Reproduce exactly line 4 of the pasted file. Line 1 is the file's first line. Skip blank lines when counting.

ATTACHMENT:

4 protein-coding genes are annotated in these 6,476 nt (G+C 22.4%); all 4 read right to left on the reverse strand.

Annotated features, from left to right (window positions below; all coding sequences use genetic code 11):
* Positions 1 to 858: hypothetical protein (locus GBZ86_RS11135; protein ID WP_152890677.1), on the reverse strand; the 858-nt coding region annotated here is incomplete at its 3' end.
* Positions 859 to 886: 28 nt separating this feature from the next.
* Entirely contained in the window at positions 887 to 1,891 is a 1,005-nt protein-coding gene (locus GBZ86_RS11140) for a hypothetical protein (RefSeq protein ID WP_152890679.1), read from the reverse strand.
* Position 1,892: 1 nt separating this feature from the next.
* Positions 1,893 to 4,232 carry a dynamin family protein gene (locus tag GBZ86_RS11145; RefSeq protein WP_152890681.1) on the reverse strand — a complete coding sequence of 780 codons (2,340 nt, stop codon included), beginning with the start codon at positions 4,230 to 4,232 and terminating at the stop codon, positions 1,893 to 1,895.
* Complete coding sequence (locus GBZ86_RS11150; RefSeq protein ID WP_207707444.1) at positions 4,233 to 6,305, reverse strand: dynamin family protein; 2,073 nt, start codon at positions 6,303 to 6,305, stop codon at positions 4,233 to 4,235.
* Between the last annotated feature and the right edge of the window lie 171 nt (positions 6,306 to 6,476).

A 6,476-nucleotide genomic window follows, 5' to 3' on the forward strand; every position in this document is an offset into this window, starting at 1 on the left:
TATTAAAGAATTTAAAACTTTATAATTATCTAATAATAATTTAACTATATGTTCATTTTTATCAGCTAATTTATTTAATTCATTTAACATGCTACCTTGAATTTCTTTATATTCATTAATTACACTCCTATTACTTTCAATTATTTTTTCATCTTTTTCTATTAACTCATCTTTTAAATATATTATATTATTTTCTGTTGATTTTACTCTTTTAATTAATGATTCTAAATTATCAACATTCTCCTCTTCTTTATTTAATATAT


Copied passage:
* Positions 859 to 886: 28 nt separating this feature from the next.